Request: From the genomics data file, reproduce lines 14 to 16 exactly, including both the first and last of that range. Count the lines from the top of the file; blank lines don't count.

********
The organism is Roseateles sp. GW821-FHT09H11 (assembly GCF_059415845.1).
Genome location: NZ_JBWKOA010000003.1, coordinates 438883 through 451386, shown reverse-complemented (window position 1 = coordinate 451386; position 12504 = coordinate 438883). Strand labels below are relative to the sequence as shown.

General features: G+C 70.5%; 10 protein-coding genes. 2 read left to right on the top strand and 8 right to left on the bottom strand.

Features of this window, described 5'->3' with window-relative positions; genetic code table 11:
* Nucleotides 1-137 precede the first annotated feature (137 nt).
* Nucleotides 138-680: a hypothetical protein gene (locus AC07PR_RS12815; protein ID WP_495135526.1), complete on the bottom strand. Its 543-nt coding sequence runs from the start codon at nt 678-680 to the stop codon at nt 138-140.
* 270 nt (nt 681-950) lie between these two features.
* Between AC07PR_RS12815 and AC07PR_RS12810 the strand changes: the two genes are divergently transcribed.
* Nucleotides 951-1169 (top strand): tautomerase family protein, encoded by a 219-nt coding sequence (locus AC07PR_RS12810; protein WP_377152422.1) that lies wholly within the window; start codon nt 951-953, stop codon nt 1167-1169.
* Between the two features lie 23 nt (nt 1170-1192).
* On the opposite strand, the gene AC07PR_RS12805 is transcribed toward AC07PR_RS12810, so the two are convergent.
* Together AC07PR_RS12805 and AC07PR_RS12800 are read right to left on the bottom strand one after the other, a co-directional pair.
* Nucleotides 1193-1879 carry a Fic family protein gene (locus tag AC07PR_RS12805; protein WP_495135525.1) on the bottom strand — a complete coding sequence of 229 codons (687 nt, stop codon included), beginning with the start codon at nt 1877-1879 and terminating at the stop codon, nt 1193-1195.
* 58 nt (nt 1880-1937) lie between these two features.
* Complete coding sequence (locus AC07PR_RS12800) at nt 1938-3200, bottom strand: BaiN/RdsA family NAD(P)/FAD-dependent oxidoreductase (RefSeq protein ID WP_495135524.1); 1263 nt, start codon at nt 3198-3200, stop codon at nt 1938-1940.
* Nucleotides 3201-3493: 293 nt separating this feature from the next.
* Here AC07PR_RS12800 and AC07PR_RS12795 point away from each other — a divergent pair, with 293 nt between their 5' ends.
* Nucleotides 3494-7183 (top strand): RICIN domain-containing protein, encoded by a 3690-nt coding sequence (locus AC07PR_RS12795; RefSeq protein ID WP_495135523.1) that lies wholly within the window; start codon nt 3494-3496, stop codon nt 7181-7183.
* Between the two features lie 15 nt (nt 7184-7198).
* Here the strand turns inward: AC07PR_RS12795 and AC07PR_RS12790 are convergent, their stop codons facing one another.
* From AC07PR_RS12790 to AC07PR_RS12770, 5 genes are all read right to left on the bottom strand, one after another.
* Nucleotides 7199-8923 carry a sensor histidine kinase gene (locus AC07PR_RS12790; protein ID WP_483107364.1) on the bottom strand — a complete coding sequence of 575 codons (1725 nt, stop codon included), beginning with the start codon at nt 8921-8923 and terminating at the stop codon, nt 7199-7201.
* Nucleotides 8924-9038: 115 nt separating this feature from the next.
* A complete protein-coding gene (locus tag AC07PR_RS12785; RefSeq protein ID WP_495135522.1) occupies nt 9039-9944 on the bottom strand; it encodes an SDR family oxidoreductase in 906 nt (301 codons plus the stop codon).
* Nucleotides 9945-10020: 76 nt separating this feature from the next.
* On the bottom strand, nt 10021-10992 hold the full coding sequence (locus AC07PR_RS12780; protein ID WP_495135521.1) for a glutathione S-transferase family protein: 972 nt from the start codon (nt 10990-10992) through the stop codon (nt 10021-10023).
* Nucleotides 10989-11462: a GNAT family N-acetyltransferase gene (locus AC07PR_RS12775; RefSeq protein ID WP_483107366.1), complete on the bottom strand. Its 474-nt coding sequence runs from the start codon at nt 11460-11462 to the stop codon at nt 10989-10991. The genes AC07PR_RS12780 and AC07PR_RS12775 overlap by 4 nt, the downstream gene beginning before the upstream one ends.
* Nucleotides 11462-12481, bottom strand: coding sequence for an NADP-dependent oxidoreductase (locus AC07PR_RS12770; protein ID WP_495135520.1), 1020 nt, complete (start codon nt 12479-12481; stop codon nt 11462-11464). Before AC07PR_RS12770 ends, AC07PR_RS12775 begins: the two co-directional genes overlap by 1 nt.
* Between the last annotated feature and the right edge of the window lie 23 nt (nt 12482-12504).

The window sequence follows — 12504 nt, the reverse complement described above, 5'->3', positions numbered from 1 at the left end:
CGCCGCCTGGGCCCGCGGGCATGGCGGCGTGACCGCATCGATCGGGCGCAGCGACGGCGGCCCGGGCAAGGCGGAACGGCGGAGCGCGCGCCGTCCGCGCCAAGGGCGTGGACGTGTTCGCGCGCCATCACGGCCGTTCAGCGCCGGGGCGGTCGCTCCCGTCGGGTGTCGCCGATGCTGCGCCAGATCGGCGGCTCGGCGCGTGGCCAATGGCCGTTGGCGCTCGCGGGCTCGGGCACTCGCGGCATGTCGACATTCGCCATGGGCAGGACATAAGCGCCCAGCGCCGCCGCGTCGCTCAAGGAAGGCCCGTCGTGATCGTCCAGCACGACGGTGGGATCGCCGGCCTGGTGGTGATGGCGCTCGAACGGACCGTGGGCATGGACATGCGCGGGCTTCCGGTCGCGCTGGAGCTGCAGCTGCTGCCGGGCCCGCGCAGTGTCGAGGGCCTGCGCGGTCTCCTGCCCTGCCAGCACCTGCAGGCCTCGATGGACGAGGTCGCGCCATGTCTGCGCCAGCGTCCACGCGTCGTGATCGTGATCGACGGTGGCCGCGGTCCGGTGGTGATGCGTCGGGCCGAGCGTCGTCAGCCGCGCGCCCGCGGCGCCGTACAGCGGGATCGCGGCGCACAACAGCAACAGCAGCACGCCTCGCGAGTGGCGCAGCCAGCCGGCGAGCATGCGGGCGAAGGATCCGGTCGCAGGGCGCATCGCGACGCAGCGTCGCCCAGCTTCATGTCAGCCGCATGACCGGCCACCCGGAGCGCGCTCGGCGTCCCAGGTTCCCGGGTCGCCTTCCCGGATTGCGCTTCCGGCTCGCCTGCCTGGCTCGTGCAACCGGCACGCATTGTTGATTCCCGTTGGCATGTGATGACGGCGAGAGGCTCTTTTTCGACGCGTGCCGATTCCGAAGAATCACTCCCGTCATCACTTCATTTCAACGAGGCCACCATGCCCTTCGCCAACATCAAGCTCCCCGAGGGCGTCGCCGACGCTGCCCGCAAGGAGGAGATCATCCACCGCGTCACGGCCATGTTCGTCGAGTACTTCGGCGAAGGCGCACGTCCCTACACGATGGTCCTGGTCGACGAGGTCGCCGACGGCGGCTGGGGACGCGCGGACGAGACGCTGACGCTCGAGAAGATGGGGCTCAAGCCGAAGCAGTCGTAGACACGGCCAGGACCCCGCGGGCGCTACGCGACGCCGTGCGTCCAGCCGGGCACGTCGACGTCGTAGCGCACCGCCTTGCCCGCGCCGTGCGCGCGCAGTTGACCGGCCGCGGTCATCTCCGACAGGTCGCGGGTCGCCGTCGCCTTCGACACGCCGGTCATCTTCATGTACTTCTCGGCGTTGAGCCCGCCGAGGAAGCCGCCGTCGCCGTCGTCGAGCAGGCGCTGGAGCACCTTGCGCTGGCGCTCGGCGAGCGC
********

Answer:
* 58 nt (nt 1880-1937) lie between these two features.
* Complete coding sequence (locus AC07PR_RS12800) at nt 1938-3200, bottom strand: BaiN/RdsA family NAD(P)/FAD-dependent oxidoreductase (RefSeq protein ID WP_495135524.1); 1263 nt, start codon at nt 3198-3200, stop codon at nt 1938-1940.
* Nucleotides 3201-3493: 293 nt separating this feature from the next.